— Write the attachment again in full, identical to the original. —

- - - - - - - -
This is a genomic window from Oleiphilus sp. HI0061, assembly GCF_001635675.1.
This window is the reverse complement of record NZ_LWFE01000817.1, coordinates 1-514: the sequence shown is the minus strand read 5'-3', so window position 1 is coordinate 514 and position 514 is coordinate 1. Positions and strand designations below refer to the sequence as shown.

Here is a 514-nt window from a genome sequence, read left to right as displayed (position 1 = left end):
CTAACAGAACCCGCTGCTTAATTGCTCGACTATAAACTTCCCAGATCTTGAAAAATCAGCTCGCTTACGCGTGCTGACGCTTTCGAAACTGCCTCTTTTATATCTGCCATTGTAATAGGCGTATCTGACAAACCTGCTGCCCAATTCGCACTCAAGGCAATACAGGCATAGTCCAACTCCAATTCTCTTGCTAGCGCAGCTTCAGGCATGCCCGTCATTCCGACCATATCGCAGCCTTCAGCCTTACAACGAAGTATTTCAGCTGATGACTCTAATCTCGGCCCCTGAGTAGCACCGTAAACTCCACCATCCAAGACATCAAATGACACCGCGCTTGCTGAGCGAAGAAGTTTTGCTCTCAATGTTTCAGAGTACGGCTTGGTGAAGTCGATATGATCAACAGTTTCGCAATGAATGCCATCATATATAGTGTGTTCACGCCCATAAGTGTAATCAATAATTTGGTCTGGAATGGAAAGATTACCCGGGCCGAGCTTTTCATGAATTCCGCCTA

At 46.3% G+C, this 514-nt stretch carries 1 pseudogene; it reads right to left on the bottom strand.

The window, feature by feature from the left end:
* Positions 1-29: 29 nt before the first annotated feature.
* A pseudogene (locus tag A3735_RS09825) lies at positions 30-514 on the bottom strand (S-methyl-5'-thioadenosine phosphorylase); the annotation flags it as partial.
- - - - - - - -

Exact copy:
This is a genomic window from Oleiphilus sp. HI0061, assembly GCF_001635675.1.
This window is the reverse complement of record NZ_LWFE01000817.1, coordinates 1-514: the sequence shown is the minus strand read 5'-3', so window position 1 is coordinate 514 and position 514 is coordinate 1. Positions and strand designations below refer to the sequence as shown.

Here is a 514-nt window from a genome sequence, read left to right as displayed (position 1 = left end):
CTAACAGAACCCGCTGCTTAATTGCTCGACTATAAACTTCCCAGATCTTGAAAAATCAGCTCGCTTACGCGTGCTGACGCTTTCGAAACTGCCTCTTTTATATCTGCCATTGTAATAGGCGTATCTGACAAACCTGCTGCCCAATTCGCACTCAAGGCAATACAGGCATAGTCCAACTCCAATTCTCTTGCTAGCGCAGCTTCAGGCATGCCCGTCATTCCGACCATATCGCAGCCTTCAGCCTTACAACGAAGTATTTCAGCTGATGACTCTAATCTCGGCCCCTGAGTAGCACCGTAAACTCCACCATCCAAGACATCAAATGACACCGCGCTTGCTGAGCGAAGAAGTTTTGCTCTCAATGTTTCAGAGTACGGCTTGGTGAAGTCGATATGATCAACAGTTTCGCAATGAATGCCATCATATATAGTGTGTTCACGCCCATAAGTGTAATCAATAATTTGGTCTGGAATGGAAAGATTACCCGGGCCGAGCTTTTCATGAATTCCGCCTA

At 46.3% G+C, this 514-nt stretch carries 1 pseudogene; it reads right to left on the bottom strand.

The window, feature by feature from the left end:
* Positions 1-29: 29 nt before the first annotated feature.
* A pseudogene (locus tag A3735_RS09825) lies at positions 30-514 on the bottom strand (S-methyl-5'-thioadenosine phosphorylase); the annotation flags it as partial.